I Wish I Started Earlier

I Wish I Started Earlier

If there is one thing that virtually everyone agrees on financially speaking, it’s that they wish they started planning for their finances earlier.

This is true not only in personal finance but also in life.  Think about it.  Here’s a list of things that most people wish they had done sooner:

  1. Invest for retirement.
  2. Save for college.
  3. Buy life insurance.
  4. Put a budget together.
  5. Eat healthier.
  6. Get in shape.
  7. Start a business.
  8. Learn a new skill.
  9. Read regularly.
  10. Quit smoking.

Honestly, this list could go on and on.  We know inherently that it’s smart to do all of these things sooner rather than later, but we don’t.  Why?

In a word: Fear.  Before you dismiss this idea, remember that fear has a lot of disguises.  Ignorance.  Procrastination.   Perfectionism.  Laziness.  Guilt.  Unknown outcomes.  Fear of failure.  Voluntary distraction (TV).  What will other people think?

At its core, no matter the struggle, most of the above tasks can seem overwhelming.

If you’re overweight, we immediately focus on how long it’s going to take to get in shape.  Or maybe even worse, what if we start and then fall back into our old habits?  What will people think of us then?

If you have credit card debt, it often feels easier just letting it linger.  All the while, the bills pile up until it becomes unmanageable.

You know you should get your arms wrapped around the new goal, so guilt is present.

We know inherently that waiting and delaying only worsens almost any problem.  There are hardly ever circumstances in life where waiting is helpful.

Taking action can be scary and daunting, to say the least.  That’s why you should focus on making just a one-percent-decision.  (After all, that’s what this website is called.)

If you’re out of shape, decide to take a 20-minute walk tonight after work.  Order the side salad instead of the fries.

If you have credit card debt, make it your mission to save $50 or $100 dollars this month in another account to start some semblance of an emergency savings account and thereby reducing your reliance on your credit card.  Having a small emergency cushion will make your track to get out of debt a little easier.

If you want to start saving for retirement or college, start by opening an account and funding it with $50 or $100 per month.

If you’ve been wanting to start a business, launch a website and see if you can get a few paying customers on the side while you maintain your day job.  It’ll only cost you about $75 for a domain name and hosting for a year.  Turn the TV off in the evenings and get to work building your exit plan.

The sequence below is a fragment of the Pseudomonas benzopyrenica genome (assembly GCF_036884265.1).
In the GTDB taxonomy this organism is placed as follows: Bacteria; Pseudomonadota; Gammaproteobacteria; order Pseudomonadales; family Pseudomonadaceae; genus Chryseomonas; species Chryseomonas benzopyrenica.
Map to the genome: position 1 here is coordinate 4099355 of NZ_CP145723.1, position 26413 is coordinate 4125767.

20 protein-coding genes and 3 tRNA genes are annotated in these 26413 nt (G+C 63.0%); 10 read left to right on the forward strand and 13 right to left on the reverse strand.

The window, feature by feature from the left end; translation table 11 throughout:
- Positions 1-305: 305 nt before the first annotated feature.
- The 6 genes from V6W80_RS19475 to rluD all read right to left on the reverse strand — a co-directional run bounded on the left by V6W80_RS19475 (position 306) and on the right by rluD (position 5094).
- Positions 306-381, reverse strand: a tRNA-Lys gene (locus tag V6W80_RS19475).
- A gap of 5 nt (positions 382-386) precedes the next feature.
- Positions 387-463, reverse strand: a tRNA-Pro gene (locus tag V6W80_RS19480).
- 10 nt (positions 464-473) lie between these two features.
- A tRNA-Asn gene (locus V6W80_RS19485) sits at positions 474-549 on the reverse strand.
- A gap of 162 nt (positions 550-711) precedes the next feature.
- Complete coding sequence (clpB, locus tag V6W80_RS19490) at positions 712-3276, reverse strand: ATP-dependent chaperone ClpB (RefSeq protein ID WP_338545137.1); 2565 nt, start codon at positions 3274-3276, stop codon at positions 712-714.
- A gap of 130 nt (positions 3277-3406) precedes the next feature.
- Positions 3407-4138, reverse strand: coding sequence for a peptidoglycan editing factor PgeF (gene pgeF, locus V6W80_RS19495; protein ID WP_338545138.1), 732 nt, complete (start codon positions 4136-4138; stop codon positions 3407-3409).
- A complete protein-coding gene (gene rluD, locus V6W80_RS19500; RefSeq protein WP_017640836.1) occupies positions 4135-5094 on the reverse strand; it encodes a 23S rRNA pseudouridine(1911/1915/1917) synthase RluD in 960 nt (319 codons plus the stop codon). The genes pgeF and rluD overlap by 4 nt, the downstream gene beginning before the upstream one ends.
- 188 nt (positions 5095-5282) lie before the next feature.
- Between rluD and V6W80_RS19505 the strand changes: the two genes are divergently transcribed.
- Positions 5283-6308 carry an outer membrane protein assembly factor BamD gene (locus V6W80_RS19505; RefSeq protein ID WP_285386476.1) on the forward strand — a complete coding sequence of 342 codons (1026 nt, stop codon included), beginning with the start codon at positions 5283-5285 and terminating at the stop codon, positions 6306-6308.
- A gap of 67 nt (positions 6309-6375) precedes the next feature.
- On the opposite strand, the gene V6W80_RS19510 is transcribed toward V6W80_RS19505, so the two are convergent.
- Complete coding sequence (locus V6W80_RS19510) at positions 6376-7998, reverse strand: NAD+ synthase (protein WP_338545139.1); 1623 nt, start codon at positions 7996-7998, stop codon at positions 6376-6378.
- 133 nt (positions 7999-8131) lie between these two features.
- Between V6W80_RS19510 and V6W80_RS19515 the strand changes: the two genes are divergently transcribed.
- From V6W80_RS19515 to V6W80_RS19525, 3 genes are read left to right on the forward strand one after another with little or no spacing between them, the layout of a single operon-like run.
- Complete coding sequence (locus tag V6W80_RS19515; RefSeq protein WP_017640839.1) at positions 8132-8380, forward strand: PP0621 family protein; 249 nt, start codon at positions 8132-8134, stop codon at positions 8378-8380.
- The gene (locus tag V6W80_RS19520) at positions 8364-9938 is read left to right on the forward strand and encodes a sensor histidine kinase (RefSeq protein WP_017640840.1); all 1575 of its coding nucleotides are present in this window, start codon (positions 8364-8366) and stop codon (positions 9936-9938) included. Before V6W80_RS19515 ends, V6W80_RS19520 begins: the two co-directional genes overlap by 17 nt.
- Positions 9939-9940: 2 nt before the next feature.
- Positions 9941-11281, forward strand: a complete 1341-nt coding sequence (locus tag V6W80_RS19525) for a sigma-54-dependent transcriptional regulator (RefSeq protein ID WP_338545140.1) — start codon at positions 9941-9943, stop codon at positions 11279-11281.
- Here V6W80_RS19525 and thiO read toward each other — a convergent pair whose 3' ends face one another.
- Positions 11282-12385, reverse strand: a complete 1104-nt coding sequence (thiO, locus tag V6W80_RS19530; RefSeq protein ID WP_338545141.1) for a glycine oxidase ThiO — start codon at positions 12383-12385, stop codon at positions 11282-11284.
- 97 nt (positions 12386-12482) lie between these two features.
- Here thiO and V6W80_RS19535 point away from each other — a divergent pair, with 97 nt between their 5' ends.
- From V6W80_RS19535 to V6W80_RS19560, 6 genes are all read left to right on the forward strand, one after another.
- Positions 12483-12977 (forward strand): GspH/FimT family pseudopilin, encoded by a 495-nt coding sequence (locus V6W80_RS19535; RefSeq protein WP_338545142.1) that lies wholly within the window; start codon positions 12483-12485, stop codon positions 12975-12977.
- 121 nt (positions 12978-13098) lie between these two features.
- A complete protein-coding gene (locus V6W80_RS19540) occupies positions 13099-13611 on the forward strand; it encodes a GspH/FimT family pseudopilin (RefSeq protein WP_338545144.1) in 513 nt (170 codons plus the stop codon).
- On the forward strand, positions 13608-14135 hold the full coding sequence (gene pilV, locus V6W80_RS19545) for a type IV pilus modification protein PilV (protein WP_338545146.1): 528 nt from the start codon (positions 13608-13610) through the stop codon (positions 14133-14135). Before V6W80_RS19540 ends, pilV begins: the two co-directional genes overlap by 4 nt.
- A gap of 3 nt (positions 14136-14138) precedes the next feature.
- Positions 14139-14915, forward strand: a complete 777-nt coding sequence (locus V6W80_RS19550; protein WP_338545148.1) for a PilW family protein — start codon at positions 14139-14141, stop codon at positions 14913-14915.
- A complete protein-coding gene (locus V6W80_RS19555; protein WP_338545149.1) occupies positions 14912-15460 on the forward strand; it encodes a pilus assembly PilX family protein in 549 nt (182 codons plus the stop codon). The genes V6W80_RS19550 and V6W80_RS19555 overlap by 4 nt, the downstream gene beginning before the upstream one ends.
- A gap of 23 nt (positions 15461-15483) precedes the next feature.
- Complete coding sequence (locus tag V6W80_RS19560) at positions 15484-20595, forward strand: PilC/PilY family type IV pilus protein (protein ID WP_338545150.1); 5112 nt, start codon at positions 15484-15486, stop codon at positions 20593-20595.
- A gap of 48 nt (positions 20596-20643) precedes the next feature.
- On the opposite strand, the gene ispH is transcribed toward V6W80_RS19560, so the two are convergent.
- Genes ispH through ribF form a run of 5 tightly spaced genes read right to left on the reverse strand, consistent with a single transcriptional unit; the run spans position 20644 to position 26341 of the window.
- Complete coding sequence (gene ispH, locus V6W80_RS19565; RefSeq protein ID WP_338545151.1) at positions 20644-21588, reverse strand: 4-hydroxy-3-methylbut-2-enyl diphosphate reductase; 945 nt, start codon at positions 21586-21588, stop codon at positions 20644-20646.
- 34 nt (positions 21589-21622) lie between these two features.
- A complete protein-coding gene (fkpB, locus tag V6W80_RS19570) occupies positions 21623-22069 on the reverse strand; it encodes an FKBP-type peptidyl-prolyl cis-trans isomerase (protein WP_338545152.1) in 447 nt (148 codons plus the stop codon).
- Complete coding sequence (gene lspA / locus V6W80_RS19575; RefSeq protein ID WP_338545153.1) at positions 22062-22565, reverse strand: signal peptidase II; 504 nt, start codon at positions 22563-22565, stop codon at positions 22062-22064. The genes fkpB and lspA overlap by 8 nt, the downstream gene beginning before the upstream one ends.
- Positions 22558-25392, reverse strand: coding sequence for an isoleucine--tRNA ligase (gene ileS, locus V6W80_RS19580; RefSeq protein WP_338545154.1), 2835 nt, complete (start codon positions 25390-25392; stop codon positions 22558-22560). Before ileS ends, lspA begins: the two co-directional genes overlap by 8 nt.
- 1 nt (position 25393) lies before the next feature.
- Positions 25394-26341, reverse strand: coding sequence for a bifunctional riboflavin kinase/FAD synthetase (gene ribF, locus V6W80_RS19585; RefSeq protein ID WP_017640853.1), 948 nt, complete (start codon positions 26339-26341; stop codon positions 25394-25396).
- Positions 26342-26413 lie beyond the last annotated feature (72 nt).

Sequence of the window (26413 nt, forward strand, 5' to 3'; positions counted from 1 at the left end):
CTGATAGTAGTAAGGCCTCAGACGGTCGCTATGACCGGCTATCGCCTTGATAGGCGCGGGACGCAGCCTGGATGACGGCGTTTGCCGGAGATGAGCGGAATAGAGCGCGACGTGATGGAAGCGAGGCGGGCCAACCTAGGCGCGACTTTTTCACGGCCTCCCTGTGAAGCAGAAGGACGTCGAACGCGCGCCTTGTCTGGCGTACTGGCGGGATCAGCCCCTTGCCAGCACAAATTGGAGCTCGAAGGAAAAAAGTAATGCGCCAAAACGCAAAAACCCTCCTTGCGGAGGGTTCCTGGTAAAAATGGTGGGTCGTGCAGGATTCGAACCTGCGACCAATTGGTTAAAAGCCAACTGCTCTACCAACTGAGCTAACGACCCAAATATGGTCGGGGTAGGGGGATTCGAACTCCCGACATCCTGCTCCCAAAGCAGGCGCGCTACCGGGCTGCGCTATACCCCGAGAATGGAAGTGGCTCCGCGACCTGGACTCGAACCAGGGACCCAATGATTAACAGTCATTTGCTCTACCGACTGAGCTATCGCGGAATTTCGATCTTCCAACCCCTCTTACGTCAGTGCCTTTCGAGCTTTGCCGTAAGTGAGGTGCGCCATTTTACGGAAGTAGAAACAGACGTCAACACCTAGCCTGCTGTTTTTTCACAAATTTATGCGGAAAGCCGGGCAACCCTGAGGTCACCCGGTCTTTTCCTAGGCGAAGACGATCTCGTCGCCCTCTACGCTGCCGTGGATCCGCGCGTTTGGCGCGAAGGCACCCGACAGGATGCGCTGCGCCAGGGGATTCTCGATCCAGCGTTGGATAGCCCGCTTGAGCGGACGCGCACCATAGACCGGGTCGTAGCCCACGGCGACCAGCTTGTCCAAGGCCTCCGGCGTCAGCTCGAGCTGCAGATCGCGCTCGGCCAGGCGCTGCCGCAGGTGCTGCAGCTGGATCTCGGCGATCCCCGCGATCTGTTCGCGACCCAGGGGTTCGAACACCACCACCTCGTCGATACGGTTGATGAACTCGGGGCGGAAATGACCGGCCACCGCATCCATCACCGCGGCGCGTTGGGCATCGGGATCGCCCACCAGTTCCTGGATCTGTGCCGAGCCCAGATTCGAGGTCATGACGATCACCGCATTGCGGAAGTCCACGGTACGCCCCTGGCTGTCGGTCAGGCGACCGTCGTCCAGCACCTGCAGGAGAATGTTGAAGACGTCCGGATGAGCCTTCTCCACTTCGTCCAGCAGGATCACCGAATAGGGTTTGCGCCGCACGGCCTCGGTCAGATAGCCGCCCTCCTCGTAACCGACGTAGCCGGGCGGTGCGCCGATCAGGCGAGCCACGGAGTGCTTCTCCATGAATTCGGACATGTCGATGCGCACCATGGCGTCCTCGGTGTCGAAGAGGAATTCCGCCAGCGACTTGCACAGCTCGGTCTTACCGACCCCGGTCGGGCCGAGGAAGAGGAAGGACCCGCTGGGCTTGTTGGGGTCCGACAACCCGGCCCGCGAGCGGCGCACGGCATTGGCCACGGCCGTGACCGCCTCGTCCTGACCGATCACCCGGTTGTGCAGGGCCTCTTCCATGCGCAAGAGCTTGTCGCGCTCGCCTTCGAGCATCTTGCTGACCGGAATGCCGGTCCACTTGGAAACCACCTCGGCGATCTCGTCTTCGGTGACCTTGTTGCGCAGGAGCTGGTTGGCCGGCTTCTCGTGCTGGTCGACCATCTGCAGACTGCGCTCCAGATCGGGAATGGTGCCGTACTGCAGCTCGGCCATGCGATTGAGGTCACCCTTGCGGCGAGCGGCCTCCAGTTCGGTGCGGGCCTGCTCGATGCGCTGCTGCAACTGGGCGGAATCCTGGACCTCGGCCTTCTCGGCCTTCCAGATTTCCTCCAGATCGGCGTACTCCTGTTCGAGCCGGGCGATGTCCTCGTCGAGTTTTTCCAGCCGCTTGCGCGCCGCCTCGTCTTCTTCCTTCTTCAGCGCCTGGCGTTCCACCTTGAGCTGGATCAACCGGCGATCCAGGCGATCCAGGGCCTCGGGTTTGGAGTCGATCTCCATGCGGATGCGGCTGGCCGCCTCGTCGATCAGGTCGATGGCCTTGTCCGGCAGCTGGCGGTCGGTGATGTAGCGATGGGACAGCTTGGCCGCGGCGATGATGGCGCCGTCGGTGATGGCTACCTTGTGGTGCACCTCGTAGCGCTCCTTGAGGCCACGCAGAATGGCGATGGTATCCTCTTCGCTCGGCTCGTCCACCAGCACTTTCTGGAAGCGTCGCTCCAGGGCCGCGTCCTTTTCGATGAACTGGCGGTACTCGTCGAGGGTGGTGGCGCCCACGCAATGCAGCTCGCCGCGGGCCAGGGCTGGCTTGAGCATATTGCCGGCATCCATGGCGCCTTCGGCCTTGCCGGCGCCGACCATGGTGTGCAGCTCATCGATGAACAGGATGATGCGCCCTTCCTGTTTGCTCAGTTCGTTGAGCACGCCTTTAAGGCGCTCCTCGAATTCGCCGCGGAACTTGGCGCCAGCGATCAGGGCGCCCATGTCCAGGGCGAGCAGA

If you want to quit smoking/drinking, decide to have one less smoke/drink than you’d ordinarily have.  Building up your tolerance to make decisions makes the process much less overwhelming.

Think about it, if you signed up to run a marathon and hadn’t run for a while, you wouldn’t walk outside on day one and try to run 26 miles.  You’d start by running one or a few miles, or even walking one mile if you had to.

Why do we feel like we need to make monumental shifts right out of the box?  It goes back to guilt.  Guilt makes us feel like we’re either all-in or all-out.  But making consistently good decisions requires training – one decision at a time just like training for the marathon.

Building your decision-making-endurance will mark your way toward making wholesale changes in your life.  And making a one-percent decision can take the pressure off and you’ll feel a sense of victory just for having taken a very small action.

Don’t focus on the overwhelming feeling of how far you have to go or to making wholesale changes.  Instead, commit to making one small decision at each decision point and before you know it, you’ll see significant progress.

2 Replies to “I Wish I Started Earlier”

  1. Yep. The closer I step towards 50 the more often I hear myself saying, “I should’ve…” But as long as I take the necessary steps now, and NOT put off what needs to be done, then at least I can say I DID do something.
    There’s a saying I heard once that has always stuck with me, “If you live long enough, you are going to have regrets. And the ones that nag at you the most are the ones where you knew you had a choice…”

    1. Whiskey, very wise words. I love that quote and it’s so applicable in so many areas of life!

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